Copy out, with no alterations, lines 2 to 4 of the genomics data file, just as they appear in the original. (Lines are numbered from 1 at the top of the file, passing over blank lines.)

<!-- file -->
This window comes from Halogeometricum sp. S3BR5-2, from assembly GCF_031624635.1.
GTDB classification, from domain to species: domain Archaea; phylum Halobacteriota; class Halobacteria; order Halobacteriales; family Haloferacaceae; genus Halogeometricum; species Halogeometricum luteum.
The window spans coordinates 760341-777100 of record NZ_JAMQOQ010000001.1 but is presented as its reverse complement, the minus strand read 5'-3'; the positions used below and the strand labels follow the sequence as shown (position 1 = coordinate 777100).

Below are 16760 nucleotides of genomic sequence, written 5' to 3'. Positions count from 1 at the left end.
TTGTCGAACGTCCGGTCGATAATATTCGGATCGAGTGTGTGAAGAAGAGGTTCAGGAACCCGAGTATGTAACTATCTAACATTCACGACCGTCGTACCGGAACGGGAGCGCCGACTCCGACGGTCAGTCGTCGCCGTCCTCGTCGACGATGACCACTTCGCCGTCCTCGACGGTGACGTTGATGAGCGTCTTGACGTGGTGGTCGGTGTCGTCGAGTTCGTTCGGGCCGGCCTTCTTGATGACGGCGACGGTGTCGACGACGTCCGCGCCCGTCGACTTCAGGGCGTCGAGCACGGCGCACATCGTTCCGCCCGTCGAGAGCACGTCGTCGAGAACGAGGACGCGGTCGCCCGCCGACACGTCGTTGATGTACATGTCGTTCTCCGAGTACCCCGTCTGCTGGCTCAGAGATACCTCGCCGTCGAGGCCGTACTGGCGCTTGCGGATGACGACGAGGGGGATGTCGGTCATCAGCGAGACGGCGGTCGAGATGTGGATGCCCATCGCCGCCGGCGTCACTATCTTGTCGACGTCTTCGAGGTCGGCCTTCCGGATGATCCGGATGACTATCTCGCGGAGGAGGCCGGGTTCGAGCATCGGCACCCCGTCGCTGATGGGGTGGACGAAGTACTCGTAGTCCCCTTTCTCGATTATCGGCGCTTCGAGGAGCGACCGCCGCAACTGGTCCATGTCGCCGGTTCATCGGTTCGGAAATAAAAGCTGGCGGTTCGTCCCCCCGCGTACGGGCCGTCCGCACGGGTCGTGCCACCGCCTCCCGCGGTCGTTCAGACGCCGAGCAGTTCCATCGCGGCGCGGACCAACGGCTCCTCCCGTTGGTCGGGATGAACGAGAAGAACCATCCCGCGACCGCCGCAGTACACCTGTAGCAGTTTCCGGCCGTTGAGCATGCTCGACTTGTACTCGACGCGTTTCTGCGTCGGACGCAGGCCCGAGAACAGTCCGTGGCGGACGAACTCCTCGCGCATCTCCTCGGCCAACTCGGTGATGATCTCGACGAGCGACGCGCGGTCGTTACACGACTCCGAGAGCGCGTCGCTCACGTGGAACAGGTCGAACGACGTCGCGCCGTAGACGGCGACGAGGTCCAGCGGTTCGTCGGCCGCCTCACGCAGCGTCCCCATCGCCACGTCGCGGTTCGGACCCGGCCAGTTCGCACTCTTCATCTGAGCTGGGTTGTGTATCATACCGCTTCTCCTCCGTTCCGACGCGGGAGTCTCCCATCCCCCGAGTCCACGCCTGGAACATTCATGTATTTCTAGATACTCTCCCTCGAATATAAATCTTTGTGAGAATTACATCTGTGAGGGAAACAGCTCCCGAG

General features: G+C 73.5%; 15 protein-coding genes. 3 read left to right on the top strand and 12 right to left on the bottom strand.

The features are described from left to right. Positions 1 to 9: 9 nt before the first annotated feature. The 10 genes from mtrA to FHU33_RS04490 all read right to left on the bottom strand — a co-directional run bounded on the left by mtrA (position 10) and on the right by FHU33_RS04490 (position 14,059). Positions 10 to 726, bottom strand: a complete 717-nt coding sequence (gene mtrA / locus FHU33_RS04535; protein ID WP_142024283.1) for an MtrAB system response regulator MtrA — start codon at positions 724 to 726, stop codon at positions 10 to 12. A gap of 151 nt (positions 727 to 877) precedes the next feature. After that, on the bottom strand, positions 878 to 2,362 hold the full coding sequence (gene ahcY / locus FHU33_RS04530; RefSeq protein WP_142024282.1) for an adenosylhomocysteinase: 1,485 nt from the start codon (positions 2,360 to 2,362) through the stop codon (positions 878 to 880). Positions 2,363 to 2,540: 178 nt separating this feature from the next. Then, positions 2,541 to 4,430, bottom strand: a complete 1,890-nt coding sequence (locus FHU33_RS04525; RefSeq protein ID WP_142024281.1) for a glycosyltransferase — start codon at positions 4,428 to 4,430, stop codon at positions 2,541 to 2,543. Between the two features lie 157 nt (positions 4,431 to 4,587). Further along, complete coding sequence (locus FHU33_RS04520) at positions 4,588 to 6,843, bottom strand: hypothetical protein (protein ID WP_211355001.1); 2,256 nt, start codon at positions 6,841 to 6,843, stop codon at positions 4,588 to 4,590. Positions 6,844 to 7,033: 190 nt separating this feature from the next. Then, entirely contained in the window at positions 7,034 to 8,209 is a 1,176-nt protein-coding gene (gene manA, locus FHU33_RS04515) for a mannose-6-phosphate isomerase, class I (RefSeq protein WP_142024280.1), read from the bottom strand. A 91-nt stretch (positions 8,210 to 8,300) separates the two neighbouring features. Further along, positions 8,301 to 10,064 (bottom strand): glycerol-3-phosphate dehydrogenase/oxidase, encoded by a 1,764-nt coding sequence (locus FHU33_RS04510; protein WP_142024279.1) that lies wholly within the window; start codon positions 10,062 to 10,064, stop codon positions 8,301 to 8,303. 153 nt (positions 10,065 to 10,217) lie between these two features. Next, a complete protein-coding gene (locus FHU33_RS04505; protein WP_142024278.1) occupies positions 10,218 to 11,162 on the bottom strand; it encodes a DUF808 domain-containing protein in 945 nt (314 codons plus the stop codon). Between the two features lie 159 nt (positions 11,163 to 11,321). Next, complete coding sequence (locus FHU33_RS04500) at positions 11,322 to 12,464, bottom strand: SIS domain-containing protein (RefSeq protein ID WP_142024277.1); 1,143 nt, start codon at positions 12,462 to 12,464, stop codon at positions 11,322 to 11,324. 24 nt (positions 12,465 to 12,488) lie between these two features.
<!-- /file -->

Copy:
GTDB classification, from domain to species: domain Archaea; phylum Halobacteriota; class Halobacteria; order Halobacteriales; family Haloferacaceae; genus Halogeometricum; species Halogeometricum luteum.
The window spans coordinates 760341-777100 of record NZ_JAMQOQ010000001.1 but is presented as its reverse complement, the minus strand read 5'-3'; the positions used below and the strand labels follow the sequence as shown (position 1 = coordinate 777100).

Below are 16760 nucleotides of genomic sequence, written 5' to 3'. Positions count from 1 at the left end.